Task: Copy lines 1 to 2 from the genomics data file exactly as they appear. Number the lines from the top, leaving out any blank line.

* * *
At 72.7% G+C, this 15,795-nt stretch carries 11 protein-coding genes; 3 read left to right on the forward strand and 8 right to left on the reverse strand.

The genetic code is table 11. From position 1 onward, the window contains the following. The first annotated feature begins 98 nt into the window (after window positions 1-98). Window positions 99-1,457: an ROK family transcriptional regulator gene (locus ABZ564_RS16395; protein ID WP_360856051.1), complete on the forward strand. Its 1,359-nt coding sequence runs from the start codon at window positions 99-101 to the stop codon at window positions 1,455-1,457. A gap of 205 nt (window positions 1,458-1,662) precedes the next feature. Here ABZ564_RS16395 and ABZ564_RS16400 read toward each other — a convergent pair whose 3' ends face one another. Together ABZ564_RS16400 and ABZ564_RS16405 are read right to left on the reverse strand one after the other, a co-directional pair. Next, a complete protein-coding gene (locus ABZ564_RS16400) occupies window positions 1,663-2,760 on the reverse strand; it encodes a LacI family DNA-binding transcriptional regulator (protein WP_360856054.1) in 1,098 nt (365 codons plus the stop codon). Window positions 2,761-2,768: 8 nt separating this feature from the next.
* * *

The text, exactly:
At 72.7% G+C, this 15,795-nt stretch carries 11 protein-coding genes; 3 read left to right on the forward strand and 8 right to left on the reverse strand.

The genetic code is table 11. From position 1 onward, the window contains the following. The first annotated feature begins 98 nt into the window (after window positions 1-98). Window positions 99-1,457: an ROK family transcriptional regulator gene (locus ABZ564_RS16395; protein ID WP_360856051.1), complete on the forward strand. Its 1,359-nt coding sequence runs from the start codon at window positions 99-101 to the stop codon at window positions 1,455-1,457. A gap of 205 nt (window positions 1,458-1,662) precedes the next feature. Here ABZ564_RS16395 and ABZ564_RS16400 read toward each other — a convergent pair whose 3' ends face one another. Together ABZ564_RS16400 and ABZ564_RS16405 are read right to left on the reverse strand one after the other, a co-directional pair. Next, a complete protein-coding gene (locus ABZ564_RS16400) occupies window positions 1,663-2,760 on the reverse strand; it encodes a LacI family DNA-binding transcriptional regulator (protein WP_360856054.1) in 1,098 nt (365 codons plus the stop codon). Window positions 2,761-2,768: 8 nt separating this feature from the next.